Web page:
‘420’, ‘4:20’, and ‘4/20’ (4th April), are all variations of the, now famous, code for cannabis or marijuana. The 20th of April has even become an unofficial holiday, celebrated globally, in honour of the diverse plant.
There are many theories and myths surrounding the code, but what is the true origin of ‘420’? We’re taking a look at some of the most popular rumours, and laying out the most likely origin story.
USA Police Code & Penal Code for Marijuana
This is probably the most well-circulated of the 420 theories, likely due to its simple believability. The explanation has been passed on from group to group, and generation to generation. However, it is also very easily disproved.
Turns out that. at the time of ‘420’s initial popularity, there weren’t any state penal code sections called ‘420’. Funnily enough, though, the medical cannabis bill, which was passed in California in 2003, was called ‘SB420’. Looks like one of the legislators had a sense of humour!
However, there were police codes using the number, although they didn’t relate to marijuana use, either. In California, where the code is said to have originated, ‘420’ actually referred to “the obstruction of public land”. In Las Vegas, the code was even used to refer to “Homicide”.
Bob Marley’s Death
Alas, an even easier rumour to dispel. Given the global superstar’s well-documented love of the “herb”, it’s no surprise that this theory was devised. Unfortunately, it proves to be extremely poorly researched.
A simple ‘Google’ search will disprove this one in less than a second, as Bob Marley sadly died on the 5th of November, 1981.
Bob Dylan’s Song, ‘Rainy Day Women #12 and #35’
Back in the 60s, Bob Dylan released his hit song, ‘Rainy Day Women #12 and #35’, complete with the line: “Everybody must get stoned”. ‘420’ comes into the equation when you multiply 12 and 35. The answer? You guessed it – 420.
Seems pretty solid – if not a slight stretch – right? Wrong!
Unfortunately, Dylan himself kind of debunked this one by commenting:
“I never have and never will write a ‘drug song’.”
In an interview with Rolling Stone magazine in 2012, Dylan even implied that the song lyric referred to the biblical punishment of ‘stoning’. So, not the vibe people hoped for…
But, what about the numbers? Supposedly, this is a nice story of a woman and her daughter entering the studio, out of the rain, where Dylan was recording. He then proceeded to guess both their ages correctly – 12 and 35. So, that’s another theory debunked!
Adolf Hitler’s Birthday
The theories are beginning to stack up at this point, and perhaps becoming more of a stretch. This one might just be the strangest of all the ‘420’ explanations.
There is no doubt that Adolf Hitler was born on the 20th of April (4/20). However, what this has to do with cannabis is unclear. Historians have found no links between the Nazi leader and marijuana.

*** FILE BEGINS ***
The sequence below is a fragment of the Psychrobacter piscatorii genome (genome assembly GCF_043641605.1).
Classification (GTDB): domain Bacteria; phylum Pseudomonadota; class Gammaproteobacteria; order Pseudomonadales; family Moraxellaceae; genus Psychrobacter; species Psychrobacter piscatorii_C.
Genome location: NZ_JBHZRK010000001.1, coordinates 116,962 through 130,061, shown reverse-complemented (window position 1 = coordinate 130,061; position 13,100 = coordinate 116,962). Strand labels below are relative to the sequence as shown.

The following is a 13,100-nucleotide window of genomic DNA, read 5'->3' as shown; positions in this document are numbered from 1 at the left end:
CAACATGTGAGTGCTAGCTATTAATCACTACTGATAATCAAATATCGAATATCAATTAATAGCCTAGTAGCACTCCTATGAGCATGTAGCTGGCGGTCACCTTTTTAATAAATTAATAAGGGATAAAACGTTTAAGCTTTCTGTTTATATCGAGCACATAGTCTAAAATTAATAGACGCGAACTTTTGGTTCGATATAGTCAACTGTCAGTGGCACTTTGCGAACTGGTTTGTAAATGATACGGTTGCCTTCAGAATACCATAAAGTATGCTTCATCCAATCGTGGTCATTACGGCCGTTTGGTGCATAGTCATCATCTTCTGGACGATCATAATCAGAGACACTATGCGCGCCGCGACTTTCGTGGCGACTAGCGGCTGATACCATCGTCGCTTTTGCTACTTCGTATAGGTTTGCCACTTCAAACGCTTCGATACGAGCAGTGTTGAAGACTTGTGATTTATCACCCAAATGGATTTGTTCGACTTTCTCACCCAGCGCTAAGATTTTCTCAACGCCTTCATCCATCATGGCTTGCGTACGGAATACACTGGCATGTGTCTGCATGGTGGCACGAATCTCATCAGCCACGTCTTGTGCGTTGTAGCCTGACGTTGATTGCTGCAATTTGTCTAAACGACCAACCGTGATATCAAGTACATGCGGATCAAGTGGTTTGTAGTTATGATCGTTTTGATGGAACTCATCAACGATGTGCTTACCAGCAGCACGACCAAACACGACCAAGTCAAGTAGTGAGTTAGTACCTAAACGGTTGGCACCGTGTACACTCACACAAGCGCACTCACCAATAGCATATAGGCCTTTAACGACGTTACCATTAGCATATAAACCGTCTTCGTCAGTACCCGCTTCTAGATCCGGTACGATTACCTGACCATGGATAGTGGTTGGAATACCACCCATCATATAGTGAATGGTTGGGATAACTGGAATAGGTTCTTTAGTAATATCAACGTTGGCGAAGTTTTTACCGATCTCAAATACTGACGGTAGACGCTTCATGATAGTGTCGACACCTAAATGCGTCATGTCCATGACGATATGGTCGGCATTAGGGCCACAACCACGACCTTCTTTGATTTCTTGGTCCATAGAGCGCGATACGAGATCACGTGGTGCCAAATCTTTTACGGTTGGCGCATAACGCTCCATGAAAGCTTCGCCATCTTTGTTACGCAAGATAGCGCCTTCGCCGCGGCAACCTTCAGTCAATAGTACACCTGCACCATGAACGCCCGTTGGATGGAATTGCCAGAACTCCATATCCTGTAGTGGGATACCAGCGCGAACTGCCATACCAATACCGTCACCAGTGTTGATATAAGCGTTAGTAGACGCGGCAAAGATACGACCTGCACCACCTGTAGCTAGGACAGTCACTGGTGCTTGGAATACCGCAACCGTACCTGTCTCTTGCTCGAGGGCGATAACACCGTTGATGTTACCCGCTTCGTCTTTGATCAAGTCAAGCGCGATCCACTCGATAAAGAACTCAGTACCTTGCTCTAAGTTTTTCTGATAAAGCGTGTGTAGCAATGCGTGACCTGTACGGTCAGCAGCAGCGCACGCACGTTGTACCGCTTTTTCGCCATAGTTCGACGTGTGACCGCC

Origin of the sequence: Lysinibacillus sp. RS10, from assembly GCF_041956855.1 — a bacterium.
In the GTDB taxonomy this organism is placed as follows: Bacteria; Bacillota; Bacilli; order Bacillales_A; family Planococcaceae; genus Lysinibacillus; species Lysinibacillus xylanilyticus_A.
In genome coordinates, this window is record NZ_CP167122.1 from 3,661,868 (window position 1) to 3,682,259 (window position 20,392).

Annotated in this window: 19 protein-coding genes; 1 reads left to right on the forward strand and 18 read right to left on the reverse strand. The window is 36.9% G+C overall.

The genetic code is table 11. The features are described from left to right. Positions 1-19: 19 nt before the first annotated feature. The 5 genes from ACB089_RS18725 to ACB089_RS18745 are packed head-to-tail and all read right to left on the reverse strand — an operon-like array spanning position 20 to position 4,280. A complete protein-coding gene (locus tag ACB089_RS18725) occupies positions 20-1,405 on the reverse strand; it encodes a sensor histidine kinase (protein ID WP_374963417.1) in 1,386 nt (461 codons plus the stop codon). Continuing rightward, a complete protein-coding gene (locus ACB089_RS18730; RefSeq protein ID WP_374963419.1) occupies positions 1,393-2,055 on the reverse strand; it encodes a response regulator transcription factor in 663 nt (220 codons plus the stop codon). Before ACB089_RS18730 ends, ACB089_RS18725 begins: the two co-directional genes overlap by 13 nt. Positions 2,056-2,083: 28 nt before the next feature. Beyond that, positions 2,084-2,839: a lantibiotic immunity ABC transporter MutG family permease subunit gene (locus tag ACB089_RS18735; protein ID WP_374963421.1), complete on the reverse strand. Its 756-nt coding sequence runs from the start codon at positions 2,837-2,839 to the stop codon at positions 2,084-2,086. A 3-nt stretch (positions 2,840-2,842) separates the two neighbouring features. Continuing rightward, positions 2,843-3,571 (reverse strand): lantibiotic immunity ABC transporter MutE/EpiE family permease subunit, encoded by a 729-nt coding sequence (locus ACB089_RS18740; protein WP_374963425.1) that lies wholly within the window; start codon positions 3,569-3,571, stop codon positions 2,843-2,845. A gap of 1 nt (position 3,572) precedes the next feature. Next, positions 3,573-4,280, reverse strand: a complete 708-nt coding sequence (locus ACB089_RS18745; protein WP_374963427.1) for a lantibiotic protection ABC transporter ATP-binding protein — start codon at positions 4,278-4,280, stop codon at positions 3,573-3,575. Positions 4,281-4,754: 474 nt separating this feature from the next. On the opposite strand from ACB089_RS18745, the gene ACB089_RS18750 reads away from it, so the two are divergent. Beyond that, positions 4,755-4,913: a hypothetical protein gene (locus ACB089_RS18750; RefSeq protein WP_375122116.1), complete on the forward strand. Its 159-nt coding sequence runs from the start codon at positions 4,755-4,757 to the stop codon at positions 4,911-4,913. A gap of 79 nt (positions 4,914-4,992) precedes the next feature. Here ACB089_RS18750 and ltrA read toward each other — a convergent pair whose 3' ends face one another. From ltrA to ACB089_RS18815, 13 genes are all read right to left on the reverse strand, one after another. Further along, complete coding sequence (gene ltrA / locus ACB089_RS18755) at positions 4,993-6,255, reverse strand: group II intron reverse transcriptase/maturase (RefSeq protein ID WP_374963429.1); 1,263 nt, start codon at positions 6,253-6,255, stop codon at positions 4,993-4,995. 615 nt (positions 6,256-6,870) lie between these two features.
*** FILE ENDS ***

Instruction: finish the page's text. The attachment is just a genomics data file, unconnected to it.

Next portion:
So, the relationship between the weed holiday, and one of the most evil dictators the world has ever known, is certainly just an unfortunate coincidence.
So that’s the major rumours disproved, but that’s not all of them – we haven’t even covered ‘teatime in Holland’, or ‘the number of compounds in cannabis’, but that’s easy – Both False!
The Real Story Behind ‘420’
The most probable origin, backed by physical evidence, comes from a group of California school friends in the early 1970s. The group, who called themselves ‘the Waldos‘ claim to have met up after school, and before their parents got home from work, to get high. The time? You guessed it – 4:20 pm.
The Waldos would pass in the school corridors and remind each other: “420 Louis” – the “Louis” referred to a statue of Louis Pasteur on the school grounds, where the group would meet. However, this was dropped in favour of simply “420”.
One member of ‘the Waldos’ told the San Francisco Chronicle in 2000:
“It was just a joke, but it came to mean all kinds of things, like, “Do you have any?” or “Do I look stoned?””
But how did the Waldos’ private joke come to be known all around the world, and become a global holiday for cannabis lovers? The group and those who have researched the origin story believe that this can largely be attributed to the Grateful Dead.
The Grateful Dead was a Californian rock band that were strongly associated with the ‘420’ movement. It just so happens that the group of high school friends had connections to the band through other friends and siblings. The code apparently caught on in the larger circle and was transported by ‘Deadheads’ across the country!
Eventually, ‘420’ became commonplace among cannabis users, worldwide. So, there you have it, the origins of the most famous cannabis codeword!